Approximately 10-20% of adults experience chronic abdominal symptoms (abdominal pain/discomfort and associated bowel changes [constipation and/or diarrhea] compatible with a diagnosis of irritable bowel syndrome (IBS). In the US as well as other western countries, women seek health care services disproportionately to men. IBS is defined as chronic abdominal pain/discomfort accompanied by altered bowel pattern (diarrhea, constipation or both [mixed]). The public health impact of IBS in the US is enormous with direct and indirect costs totaling approximately $6 billion/year. Studies suggest an interplay between increased gastrointestinal (GI) permeability ('leaky gut'), abnormalities in the composition of the GI microbiome (defined as bacteria, their genomes and interaction with the host), altered immune responses, autonomic dysfunction (high sympathetic tone), and psychosocial distress lead to the symptoms and the subsequent functional impact of IBS. Our long term goal is to delineate the contribution of pathobiology and psychosocial distress to better inform patient management e.g., diet versus cognitive behavioral approaches). We propose to compare GI microbiota, intestinal permeability, cytokines, and GI and psychological distress symptoms in menstruating women with IBS and without IBS. We also will derive important information about women with IBS with no evidence of abnormal GI markers. The current proposal will also allow us to define microbiome composition and pathophysiological features tied to symptoms, and likely etiology. Thus, the first specific aim is to compare GI microbiome, permeability and cytokines in women (18-45 yr. of age) with IBS (n=100) vs. Healthy Controls (HC) (n=50) without IBS. Based on pediatric data, we hypothesize that among women with IBS, those with a GI microbiome enriched with Proteobacteria/Enterobacteriaceae, increased GI permeability or increased cytokine levels will have greater abdominal pain symptoms versus those without this Proteobacteria/Enterobacteriaceae enriched microbiota composition, normal permeability, or lower cytokine levels.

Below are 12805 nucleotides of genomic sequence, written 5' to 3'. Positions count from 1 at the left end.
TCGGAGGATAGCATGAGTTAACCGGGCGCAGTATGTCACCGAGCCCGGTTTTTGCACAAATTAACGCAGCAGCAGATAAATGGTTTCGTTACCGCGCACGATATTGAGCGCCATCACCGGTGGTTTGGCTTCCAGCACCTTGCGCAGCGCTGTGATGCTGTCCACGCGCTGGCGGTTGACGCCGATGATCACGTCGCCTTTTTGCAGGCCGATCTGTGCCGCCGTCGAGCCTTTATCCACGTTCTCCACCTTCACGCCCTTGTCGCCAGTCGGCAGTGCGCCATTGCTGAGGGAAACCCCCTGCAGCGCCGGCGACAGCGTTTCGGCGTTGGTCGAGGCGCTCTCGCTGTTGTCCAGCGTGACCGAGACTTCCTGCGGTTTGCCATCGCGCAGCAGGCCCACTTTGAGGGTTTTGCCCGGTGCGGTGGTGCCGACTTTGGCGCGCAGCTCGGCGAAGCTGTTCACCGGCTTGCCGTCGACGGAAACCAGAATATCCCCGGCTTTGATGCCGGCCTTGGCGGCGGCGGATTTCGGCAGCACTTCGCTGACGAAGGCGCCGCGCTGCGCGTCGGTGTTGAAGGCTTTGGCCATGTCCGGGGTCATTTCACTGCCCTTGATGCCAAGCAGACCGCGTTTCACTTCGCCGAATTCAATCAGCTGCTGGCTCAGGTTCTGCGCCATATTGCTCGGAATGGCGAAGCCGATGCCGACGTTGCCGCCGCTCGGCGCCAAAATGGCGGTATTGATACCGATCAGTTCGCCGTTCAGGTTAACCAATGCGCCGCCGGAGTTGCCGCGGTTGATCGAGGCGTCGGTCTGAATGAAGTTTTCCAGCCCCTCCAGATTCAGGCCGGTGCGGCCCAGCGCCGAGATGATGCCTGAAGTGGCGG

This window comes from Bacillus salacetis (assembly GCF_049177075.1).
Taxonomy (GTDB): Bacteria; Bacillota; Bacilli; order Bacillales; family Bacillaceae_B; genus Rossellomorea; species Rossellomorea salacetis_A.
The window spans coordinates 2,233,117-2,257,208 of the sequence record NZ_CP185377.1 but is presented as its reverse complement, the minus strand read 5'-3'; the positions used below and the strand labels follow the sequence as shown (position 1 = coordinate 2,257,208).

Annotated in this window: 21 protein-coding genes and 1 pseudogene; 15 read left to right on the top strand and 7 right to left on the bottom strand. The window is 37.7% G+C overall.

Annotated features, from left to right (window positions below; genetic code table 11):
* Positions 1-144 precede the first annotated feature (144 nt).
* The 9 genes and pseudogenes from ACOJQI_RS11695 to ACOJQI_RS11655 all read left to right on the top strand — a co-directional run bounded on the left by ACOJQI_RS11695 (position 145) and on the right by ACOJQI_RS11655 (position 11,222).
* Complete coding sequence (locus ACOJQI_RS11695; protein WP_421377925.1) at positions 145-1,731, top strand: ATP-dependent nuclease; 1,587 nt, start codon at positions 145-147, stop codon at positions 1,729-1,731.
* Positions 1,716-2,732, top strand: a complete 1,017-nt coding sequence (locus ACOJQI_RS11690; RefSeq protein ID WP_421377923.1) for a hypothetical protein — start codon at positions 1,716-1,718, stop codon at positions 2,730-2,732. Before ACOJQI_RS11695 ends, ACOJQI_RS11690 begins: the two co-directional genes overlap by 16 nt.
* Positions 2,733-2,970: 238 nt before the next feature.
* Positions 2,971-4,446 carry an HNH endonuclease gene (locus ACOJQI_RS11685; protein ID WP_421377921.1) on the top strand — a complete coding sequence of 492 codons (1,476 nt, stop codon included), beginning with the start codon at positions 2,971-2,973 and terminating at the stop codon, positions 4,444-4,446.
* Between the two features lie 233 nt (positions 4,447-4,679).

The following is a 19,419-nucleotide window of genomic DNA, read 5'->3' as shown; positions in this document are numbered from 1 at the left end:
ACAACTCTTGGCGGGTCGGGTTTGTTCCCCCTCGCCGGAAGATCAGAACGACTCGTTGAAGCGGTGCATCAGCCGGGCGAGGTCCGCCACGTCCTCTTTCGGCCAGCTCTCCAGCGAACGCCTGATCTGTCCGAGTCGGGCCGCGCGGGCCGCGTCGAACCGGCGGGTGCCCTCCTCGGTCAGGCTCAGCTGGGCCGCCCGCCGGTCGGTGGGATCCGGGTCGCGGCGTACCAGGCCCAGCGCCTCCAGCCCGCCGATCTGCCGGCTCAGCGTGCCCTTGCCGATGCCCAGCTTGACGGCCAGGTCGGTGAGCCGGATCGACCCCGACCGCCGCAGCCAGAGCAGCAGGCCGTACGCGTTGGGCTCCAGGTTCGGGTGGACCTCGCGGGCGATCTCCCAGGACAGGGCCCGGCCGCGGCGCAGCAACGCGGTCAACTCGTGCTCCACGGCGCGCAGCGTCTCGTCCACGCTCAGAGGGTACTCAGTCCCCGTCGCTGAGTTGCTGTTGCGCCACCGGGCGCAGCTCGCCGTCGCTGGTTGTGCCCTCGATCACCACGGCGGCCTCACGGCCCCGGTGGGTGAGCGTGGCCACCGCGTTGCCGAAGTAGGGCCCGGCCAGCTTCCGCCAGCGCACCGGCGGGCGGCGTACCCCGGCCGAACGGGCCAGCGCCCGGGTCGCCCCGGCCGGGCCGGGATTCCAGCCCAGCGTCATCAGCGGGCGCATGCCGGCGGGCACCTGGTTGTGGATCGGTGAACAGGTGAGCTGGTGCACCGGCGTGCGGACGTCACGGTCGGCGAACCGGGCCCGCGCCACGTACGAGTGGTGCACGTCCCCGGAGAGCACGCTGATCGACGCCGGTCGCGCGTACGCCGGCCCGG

The second aim will be to compare abdominal pain, other IBS symptoms and psychosocial distress symptoms in those IBS subjects with abnormal versus normal GI biomarkers. In addition we will explore patterns of associations among GI biomarkers, and of GI biomarkers with abdominal pain and other symptoms. The goal is to identify possible IBS subgroups based on biomarkers. This research is innovative because we will use biomarkers (e.g., GI microbiome analyses, permeability, and serum markers applied novelty to characterize pathobiologically what heretofore has been primarily a phenotypically and arbitrarily defined condition. We will integrate psychosocial factors (e.g., anxiety, somatization, co-morbid functional conditions) that our preliminary data suggest are likely to predominate in some women with IBS.
Irritable bowel syndrome (IBS) affects 10-20% of adults worldwide exerting a tremendous economic, social, and emotional burden. Our proposed study is important because health care providers working with patients with IBS are challenged given the underlying pathobiology is poorly defined and treatments are not universally effective. Healthcare workers interact with patients to identify factors provoking or alleviating symptoms and based on these observations, hone strategies to manage symptoms. The results will be used to target management of adults with abnormal biomarkers differently from those with no biomarker abnormalities (e.g., probiotics vs. cognitive behavioral therapy, respectively).